Nike has seen the future of brick-and-mortar shopping, and it revolves around your phone.
The company on Thursday opened a new flagship store in New York City, the culmination of years of internal research into personalized, experiential shopping. The six-floor building, a template for locations Nike has planned for cities around the globe, is designed to work seamlessly with the Nike app, letting shoppers check out on their phones, ask to have clothing delivered to dressing rooms and schedule appointments with an in-house stylist.
Shoppers automatically become NikePlus members after downloading the Nike app—membership that bestows on them such perks as discounts, personalized recommendations and exclusive product offers. NikePlus members already spend three times more on Nike.com than guests do, and the world's biggest seller of sneakers and athletic apparel believes it can achieve that ratio in physical stores as well, with a few tweaks to the traditional retailing model.
"Mobile is at the center of people's everyday life, and when people come into the store, they come in with their digital device," says Adam Sussman, Nike's Chief Digital Officer. "We want to create a seamless connection between the physical and digital experience."
In that regard, the Nike store of the future isn't primarily aimed at driving sales within its four walls, it's more of a front porch for Nike's entire ecosystem. A six-story immersive marketing strategy, if you will. You can buy shoes there, but you also might leave having only downloaded the Nike app and, as far as the company is concerned, that's okay too.
This is a trend playing out across retail, led by Nike and Amazon's new Books and Go stores, where apps are critical to the shopping experience, says Wendy Liebmann, CEO of retail consultancy WSL Strategic Retail. "There's a logic to pushing shoppers that way," she says. "It's about 'How do I get to know you? How do I engage with you and bring you into my community?' It's not all about the immediate transaction."
Nike glimpsed this a few months ago, when it opened a concept store in Los Angeles to test new retail ideas. The company tracked members who had come into the store versus a comparable set of customers who hadn't. The members who had visited the shop later spent 30 percent more, online, than the ones who didn't have the in-person experience.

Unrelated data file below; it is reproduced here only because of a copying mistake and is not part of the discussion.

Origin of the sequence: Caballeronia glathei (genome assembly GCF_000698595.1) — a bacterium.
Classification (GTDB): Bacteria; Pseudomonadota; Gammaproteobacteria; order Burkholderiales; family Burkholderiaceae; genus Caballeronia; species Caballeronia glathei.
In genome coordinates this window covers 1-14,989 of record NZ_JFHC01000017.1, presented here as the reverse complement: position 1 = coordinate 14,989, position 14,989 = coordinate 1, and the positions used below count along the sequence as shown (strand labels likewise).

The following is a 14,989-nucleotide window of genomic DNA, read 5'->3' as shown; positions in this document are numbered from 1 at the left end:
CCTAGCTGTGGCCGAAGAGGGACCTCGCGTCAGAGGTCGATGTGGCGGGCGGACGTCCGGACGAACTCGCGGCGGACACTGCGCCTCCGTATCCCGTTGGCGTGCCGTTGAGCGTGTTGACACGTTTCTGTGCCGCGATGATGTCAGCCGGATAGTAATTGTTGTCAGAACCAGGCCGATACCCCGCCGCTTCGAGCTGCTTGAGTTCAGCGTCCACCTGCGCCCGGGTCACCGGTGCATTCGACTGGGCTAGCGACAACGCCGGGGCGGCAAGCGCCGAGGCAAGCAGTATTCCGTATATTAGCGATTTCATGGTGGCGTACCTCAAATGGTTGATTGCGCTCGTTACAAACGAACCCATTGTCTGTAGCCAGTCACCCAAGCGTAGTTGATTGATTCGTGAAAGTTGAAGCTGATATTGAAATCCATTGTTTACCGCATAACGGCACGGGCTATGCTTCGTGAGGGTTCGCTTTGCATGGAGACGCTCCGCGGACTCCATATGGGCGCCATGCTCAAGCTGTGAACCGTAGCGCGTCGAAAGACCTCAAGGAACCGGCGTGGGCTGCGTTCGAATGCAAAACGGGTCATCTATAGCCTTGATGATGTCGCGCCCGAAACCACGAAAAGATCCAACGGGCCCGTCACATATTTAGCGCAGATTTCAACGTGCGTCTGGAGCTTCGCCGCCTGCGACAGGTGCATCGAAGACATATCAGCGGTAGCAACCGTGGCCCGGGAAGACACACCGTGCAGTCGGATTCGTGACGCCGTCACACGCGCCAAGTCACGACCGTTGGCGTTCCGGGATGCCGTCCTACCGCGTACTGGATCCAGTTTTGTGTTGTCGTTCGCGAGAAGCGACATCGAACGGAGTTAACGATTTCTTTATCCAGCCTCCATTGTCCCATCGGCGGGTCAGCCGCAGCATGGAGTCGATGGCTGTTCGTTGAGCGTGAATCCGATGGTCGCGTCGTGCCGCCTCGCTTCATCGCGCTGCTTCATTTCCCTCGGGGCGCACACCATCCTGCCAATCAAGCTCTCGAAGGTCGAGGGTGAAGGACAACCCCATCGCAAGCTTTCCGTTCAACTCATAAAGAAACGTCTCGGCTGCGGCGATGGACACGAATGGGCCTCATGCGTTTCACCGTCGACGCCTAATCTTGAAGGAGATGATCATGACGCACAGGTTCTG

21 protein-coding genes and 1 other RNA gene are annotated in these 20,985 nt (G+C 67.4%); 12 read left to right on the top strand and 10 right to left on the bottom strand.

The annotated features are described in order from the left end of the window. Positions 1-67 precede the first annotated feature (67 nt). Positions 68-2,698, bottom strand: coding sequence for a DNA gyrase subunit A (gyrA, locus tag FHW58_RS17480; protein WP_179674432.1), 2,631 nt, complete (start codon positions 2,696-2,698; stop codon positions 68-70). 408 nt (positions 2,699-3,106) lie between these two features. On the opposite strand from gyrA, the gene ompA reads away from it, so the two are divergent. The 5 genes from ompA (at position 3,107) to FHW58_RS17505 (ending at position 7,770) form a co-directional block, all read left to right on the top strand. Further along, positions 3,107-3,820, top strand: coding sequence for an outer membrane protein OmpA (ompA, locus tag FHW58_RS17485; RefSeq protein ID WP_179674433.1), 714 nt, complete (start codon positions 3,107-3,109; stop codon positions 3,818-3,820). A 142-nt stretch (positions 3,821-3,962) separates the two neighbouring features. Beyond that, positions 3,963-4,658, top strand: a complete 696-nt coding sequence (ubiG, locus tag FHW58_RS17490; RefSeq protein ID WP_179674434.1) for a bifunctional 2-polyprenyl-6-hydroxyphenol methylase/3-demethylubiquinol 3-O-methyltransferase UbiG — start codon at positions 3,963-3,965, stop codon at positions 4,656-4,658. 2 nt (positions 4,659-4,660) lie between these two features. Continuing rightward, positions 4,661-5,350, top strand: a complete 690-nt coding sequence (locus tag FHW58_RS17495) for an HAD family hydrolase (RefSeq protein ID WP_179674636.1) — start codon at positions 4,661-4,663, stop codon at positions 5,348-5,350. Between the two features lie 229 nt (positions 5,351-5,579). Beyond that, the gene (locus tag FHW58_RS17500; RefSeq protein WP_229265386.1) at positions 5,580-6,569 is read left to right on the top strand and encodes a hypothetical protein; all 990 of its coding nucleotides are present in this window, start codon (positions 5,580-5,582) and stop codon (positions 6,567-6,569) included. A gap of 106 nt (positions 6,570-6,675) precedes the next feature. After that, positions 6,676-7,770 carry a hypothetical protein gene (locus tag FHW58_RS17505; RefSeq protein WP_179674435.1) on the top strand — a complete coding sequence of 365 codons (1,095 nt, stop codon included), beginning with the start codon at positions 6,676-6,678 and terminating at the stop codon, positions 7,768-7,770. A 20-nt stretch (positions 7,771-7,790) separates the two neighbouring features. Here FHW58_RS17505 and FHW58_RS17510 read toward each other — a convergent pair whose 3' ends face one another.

The 68,000-square-foot New York location takes some ideas from that concept store and builds off them. The phone integration, plus added in-store benefits for members, serves two main purposes—to give customers a better experience and to generate data about who those customers are and what they like. That information in turn works its way through to product design and inventory decisions? "So it's good for our business and it's good for consumers," says Heidi O'Neill, President of Nike Direct.
Nike has long been considered a leader in the retail world, according to Liebmann. That's also true of its marketing. When Nike released a controversial ad campaign with Colin Kaepernick earlier this year, its marketing reputation alone led many to praise the decision. Nike knows it's customers, was a common refrain, so this must be what they want.
Pervasive NikePlus membership allows Nike to do that on a much more granular level, tailoring the experience for specific people. That's part of why members tend to spend so much more than non-members, they've built brand trust and affinity, and Nike is better at speaking directly to them.
And these stores are great for recruiting new membership. The conversion rate of shoppers into NikePlus members at the Los Angeles concept store was six times higher than at the rest of Nike's brick and mortar locations. In Shanghai, where Nike just opened a store similar to the New York flagship, Nike is signing up a new member every two minutes.
"It's a member acquisition opportunity, a member retention opportunity, and a member engagement opportunity," O'Neill says.
The new stores come at a time of transition for Beaverton, Oregon-based Nike, which remains the industry behemoth but has lost market share to rival Adidas in recent years. In response, the company announced its "Triple-Double" strategy: doubling down on innovation, speed and its direct-to-consumer business. Last fiscal year, the company did about 29 percent of its sales ($10.4 billion) through direct channels, encompassed by its redesigned website and apps, plus about 7,000 Nike shops around the world.
At the same time, Nike has cut ties with a number of retailers, focusing instead on the roughly 40 companies, like Foot Locker and Nordstrom, it deems most productive. Nike is also re-dedicating itself to urban areas, highlighting 12 key cities (including New York and Shanghai) that will drive a majority of the company's near-term growth.
The Nike app uses geo-fencing technology, so it knows the moment a shopper enters the store, instantaneously changing the home page to feature new offers and content. While in the store, shoppers will be able to book one-on-one appointments for advice on style or athletic goals, scan mannequins for product info and have specific sizes delivered to them in the dressing room. Nike members can check out by themselves on their phone, or pick up reserved items at ground floor lockers (unlocked, you guessed it, with your phone).
There are also multiple areas to customize product. If you're willing to wait 20 minutes for the dye to set, you can order shoes in whatever color you want. You can also sew on a swoosh of your choosing, or add patches to apparel found around the store.
In addition to New York and Shanghai, Nike is planning to open another similar store in Paris in late 2019.
"We really believe that we are leading and innovating the future of modern retail," Sussman says. "And this store is our most immersive and experiential yet."